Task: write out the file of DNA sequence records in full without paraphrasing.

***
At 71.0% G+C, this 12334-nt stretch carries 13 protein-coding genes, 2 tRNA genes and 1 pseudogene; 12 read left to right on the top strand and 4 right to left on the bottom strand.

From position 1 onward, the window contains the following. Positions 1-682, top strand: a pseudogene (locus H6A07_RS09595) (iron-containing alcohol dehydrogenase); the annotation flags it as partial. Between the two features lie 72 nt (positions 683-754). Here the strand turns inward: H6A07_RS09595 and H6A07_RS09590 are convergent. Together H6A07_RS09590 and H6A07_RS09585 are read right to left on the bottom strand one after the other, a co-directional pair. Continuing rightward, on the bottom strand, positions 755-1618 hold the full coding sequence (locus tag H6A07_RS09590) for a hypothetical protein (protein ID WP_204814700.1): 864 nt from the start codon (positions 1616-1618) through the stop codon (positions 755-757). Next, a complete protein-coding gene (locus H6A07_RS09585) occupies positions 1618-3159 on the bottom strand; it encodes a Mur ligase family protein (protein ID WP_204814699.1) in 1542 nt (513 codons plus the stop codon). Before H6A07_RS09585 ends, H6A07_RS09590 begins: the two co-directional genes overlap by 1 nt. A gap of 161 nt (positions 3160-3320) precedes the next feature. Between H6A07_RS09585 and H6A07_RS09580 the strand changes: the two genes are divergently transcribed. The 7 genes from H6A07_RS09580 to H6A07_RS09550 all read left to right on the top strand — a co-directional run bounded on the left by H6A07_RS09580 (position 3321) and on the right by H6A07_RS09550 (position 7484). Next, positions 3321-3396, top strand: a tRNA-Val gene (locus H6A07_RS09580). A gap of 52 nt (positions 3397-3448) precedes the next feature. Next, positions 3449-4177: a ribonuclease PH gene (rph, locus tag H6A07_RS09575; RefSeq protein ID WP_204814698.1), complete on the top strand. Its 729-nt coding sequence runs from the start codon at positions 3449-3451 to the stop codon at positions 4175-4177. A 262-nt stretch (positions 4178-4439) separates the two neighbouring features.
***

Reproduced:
At 71.0% G+C, this 12334-nt stretch carries 13 protein-coding genes, 2 tRNA genes and 1 pseudogene; 12 read left to right on the top strand and 4 right to left on the bottom strand.

From position 1 onward, the window contains the following. Positions 1-682, top strand: a pseudogene (locus H6A07_RS09595) (iron-containing alcohol dehydrogenase); the annotation flags it as partial. Between the two features lie 72 nt (positions 683-754). Here the strand turns inward: H6A07_RS09595 and H6A07_RS09590 are convergent. Together H6A07_RS09590 and H6A07_RS09585 are read right to left on the bottom strand one after the other, a co-directional pair. Continuing rightward, on the bottom strand, positions 755-1618 hold the full coding sequence (locus tag H6A07_RS09590) for a hypothetical protein (protein ID WP_204814700.1): 864 nt from the start codon (positions 1616-1618) through the stop codon (positions 755-757). Next, a complete protein-coding gene (locus H6A07_RS09585) occupies positions 1618-3159 on the bottom strand; it encodes a Mur ligase family protein (protein ID WP_204814699.1) in 1542 nt (513 codons plus the stop codon). Before H6A07_RS09585 ends, H6A07_RS09590 begins: the two co-directional genes overlap by 1 nt. A gap of 161 nt (positions 3160-3320) precedes the next feature. Between H6A07_RS09585 and H6A07_RS09580 the strand changes: the two genes are divergently transcribed. The 7 genes from H6A07_RS09580 to H6A07_RS09550 all read left to right on the top strand — a co-directional run bounded on the left by H6A07_RS09580 (position 3321) and on the right by H6A07_RS09550 (position 7484). Next, positions 3321-3396, top strand: a tRNA-Val gene (locus H6A07_RS09580). A gap of 52 nt (positions 3397-3448) precedes the next feature. Next, positions 3449-4177: a ribonuclease PH gene (rph, locus tag H6A07_RS09575; RefSeq protein ID WP_204814698.1), complete on the top strand. Its 729-nt coding sequence runs from the start codon at positions 3449-3451 to the stop codon at positions 4175-4177. A 262-nt stretch (positions 4178-4439) separates the two neighbouring features.